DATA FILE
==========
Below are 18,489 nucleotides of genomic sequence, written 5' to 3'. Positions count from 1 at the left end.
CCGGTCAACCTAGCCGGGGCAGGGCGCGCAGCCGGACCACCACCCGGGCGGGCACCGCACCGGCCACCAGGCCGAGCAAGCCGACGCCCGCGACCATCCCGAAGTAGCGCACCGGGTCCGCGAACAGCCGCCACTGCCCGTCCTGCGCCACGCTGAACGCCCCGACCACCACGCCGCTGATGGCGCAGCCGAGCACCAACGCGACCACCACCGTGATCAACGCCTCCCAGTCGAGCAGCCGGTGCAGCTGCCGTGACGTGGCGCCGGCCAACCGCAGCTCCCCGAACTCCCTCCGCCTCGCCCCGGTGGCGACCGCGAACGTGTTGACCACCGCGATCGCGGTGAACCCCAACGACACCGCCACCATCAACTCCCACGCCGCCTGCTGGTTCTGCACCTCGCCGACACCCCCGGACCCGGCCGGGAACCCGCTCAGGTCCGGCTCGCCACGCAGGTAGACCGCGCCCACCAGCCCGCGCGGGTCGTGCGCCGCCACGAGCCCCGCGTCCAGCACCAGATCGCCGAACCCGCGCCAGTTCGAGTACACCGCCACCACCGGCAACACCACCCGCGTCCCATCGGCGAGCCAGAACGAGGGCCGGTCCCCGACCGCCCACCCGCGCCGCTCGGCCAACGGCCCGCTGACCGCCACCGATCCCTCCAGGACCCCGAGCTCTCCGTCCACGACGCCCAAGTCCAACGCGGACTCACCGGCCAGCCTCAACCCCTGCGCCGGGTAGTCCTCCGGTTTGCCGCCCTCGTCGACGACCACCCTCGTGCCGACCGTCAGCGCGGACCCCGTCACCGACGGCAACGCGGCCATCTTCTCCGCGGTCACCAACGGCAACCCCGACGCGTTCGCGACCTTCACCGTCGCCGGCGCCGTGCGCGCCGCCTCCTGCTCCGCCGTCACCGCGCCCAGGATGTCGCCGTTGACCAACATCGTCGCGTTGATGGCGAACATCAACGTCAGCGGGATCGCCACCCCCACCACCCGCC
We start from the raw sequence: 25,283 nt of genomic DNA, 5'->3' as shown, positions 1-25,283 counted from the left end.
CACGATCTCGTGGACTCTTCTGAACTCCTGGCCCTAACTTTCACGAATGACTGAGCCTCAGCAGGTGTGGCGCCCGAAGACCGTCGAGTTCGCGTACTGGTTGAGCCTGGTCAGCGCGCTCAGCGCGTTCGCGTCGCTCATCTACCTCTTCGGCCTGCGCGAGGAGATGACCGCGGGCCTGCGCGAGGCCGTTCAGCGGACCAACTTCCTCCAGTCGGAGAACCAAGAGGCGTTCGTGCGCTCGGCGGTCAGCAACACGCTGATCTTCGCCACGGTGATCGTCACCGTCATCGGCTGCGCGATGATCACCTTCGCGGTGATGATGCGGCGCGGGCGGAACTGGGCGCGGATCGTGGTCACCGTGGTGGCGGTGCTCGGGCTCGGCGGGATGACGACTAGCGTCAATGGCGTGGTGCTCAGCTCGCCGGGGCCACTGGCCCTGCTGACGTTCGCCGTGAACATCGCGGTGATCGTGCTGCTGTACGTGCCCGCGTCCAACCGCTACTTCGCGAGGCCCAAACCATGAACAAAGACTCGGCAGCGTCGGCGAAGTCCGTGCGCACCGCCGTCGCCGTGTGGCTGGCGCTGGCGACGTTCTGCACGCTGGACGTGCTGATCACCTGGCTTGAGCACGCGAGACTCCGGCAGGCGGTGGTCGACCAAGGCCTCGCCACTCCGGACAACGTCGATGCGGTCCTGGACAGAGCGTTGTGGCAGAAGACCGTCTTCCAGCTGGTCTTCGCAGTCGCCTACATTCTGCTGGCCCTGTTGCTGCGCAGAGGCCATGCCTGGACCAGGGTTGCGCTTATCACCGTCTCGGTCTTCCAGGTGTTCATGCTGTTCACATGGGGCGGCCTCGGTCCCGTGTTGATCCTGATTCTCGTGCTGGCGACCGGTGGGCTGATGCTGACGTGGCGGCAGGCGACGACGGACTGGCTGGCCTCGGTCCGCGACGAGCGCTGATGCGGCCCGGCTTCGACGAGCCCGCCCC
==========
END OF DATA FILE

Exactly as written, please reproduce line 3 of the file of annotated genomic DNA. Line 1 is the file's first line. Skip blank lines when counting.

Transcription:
We start from the raw sequence: 25,283 nt of genomic DNA, 5'->3' as shown, positions 1-25,283 counted from the left end.